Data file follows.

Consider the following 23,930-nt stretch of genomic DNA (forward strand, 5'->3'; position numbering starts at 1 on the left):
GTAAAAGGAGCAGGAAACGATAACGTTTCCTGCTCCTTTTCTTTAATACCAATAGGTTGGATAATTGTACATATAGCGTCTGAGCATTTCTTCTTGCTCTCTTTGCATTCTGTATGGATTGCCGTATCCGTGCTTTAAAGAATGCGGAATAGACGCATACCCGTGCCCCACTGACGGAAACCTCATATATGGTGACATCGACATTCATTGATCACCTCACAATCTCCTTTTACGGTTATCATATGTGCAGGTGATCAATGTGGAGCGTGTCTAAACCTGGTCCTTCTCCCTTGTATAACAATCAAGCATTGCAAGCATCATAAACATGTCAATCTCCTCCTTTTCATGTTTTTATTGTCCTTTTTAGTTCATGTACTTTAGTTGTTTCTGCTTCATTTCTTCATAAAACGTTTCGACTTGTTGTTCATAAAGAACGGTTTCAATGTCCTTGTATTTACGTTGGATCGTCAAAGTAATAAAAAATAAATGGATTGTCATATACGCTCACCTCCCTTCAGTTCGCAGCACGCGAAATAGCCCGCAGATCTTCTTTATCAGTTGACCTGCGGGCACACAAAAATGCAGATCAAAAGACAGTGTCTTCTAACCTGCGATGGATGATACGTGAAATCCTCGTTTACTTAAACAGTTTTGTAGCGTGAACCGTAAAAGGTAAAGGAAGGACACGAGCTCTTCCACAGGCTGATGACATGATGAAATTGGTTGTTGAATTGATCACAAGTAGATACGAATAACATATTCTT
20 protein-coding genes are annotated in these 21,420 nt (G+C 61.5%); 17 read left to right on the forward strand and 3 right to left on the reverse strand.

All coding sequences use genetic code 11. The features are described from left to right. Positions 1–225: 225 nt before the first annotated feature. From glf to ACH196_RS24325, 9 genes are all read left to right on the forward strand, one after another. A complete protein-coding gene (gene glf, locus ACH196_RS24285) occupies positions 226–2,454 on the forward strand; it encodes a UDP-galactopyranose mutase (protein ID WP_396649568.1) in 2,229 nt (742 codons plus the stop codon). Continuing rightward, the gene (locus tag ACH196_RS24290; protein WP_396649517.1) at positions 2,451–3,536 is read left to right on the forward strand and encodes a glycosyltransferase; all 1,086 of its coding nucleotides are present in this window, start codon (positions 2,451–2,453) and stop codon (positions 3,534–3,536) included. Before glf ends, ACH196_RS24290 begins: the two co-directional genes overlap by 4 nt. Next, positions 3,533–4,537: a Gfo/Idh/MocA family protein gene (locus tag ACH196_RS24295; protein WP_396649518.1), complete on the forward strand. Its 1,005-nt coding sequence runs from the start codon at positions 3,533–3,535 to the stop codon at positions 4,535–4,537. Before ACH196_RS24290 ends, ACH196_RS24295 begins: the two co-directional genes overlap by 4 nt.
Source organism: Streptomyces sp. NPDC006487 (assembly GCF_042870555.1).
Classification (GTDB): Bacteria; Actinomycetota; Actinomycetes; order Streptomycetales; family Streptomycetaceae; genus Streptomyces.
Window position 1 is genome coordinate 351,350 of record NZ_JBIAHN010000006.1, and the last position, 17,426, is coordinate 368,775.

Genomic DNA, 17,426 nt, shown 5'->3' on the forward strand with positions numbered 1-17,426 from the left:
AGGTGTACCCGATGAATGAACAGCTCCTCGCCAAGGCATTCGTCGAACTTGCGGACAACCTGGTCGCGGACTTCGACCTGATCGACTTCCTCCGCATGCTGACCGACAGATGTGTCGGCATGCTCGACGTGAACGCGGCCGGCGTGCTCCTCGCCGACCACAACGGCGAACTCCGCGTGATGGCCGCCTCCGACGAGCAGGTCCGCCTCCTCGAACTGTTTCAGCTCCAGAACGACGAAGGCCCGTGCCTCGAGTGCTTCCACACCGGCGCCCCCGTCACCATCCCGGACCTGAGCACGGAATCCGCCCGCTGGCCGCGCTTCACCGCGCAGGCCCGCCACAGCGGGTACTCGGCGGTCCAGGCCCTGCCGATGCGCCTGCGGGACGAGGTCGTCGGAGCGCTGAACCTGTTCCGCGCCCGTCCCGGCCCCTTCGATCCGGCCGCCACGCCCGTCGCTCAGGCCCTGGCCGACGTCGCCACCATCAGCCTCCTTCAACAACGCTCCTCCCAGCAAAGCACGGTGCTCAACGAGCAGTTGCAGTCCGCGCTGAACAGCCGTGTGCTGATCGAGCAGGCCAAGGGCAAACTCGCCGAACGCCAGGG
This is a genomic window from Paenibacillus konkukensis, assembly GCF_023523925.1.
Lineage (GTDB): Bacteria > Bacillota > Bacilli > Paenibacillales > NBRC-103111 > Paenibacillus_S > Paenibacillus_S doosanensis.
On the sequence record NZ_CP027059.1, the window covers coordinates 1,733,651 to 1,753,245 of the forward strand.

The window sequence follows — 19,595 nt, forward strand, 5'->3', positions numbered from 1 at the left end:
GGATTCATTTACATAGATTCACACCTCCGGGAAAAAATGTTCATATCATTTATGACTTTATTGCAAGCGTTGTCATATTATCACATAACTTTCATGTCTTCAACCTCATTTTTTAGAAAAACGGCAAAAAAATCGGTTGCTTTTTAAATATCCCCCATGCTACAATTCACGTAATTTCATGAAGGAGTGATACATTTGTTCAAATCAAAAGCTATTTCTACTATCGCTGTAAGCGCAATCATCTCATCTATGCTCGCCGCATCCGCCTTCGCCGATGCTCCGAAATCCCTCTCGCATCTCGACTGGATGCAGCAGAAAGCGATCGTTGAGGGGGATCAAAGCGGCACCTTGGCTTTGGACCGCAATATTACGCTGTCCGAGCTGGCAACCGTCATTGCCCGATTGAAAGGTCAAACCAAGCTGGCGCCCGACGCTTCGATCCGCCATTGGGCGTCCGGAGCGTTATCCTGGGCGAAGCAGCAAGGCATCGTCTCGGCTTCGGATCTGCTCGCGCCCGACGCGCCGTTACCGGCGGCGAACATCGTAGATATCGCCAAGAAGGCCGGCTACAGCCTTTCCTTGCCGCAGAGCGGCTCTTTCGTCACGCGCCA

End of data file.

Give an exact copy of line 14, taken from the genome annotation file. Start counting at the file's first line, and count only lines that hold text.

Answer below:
GGATTCATTTACATAGATTCACACCTCCGGGAAAAAATGTTCATATCATTTATGACTTTATTGCAAGCGTTGTCATATTATCACATAACTTTCATGTCTTCAACCTCATTTTTTAGAAAAACGGCAAAAAAATCGGTTGCTTTTTAAATATCCCCCATGCTACAATTCACGTAATTTCATGAAGGAGTGATACATTTGTTCAAATCAAAAGCTATTTCTACTATCGCTGTAAGCGCAATCATCTCATCTATGCTCGCCGCATCCGCCTTCGCCGATGCTCCGAAATCCCTCTCGCATCTCGACTGGATGCAGCAGAAAGCGATCGTTGAGGGGGATCAAAGCGGCACCTTGGCTTTGGACCGCAATATTACGCTGTCCGAGCTGGCAACCGTCATTGCCCGATTGAAAGGTCAAACCAAGCTGGCGCCCGACGCTTCGATCCGCCATTGGGCGTCCGGAGCGTTATCCTGGGCGAAGCAGCAAGGCATCGTCTCGGCTTCGGATCTGCTCGCGCCCGACGCGCCGTTACCGGCGGCGAACATCGTAGATATCGCCAAGAAGGCCGGCTACAGCCTTTCCTTGCCGCAGAGCGGCTCTTTCGTCACGCGCCA